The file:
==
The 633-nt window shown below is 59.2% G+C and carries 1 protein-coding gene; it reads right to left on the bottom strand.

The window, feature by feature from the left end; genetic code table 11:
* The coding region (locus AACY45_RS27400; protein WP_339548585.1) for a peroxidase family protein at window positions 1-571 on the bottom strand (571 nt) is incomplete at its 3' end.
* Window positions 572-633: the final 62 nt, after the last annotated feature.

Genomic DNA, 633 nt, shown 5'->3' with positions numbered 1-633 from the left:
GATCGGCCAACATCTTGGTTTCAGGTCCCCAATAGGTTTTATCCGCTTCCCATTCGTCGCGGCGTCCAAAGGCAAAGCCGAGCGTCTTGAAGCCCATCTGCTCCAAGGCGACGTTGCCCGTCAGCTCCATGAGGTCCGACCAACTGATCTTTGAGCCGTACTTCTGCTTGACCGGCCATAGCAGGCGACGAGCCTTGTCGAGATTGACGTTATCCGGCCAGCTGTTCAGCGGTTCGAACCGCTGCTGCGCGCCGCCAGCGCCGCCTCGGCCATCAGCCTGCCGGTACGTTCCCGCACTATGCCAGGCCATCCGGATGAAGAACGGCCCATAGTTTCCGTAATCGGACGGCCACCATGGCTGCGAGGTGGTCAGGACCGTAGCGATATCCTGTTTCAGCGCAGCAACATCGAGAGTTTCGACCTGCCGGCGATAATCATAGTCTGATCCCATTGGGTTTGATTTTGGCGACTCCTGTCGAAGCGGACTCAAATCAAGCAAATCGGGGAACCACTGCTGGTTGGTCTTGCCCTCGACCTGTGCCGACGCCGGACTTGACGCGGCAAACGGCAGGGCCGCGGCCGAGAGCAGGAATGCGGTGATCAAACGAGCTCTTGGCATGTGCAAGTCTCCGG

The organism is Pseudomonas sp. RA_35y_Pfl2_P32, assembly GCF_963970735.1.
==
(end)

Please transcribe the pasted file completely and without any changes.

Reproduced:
The 633-nt window shown below is 59.2% G+C and carries 1 protein-coding gene; it reads right to left on the bottom strand.

The window, feature by feature from the left end; genetic code table 11:
* The coding region (locus AACY45_RS27400; protein WP_339548585.1) for a peroxidase family protein at window positions 1-571 on the bottom strand (571 nt) is incomplete at its 3' end.
* Window positions 572-633: the final 62 nt, after the last annotated feature.

Genomic DNA, 633 nt, shown 5'->3' with positions numbered 1-633 from the left:
GATCGGCCAACATCTTGGTTTCAGGTCCCCAATAGGTTTTATCCGCTTCCCATTCGTCGCGGCGTCCAAAGGCAAAGCCGAGCGTCTTGAAGCCCATCTGCTCCAAGGCGACGTTGCCCGTCAGCTCCATGAGGTCCGACCAACTGATCTTTGAGCCGTACTTCTGCTTGACCGGCCATAGCAGGCGACGAGCCTTGTCGAGATTGACGTTATCCGGCCAGCTGTTCAGCGGTTCGAACCGCTGCTGCGCGCCGCCAGCGCCGCCTCGGCCATCAGCCTGCCGGTACGTTCCCGCACTATGCCAGGCCATCCGGATGAAGAACGGCCCATAGTTTCCGTAATCGGACGGCCACCATGGCTGCGAGGTGGTCAGGACCGTAGCGATATCCTGTTTCAGCGCAGCAACATCGAGAGTTTCGACCTGCCGGCGATAATCATAGTCTGATCCCATTGGGTTTGATTTTGGCGACTCCTGTCGAAGCGGACTCAAATCAAGCAAATCGGGGAACCACTGCTGGTTGGTCTTGCCCTCGACCTGTGCCGACGCCGGACTTGACGCGGCAAACGGCAGGGCCGCGGCCGAGAGCAGGAATGCGGTGATCAAACGAGCTCTTGGCATGTGCAAGTCTCCGG

The organism is Pseudomonas sp. RA_35y_Pfl2_P32, assembly GCF_963970735.1.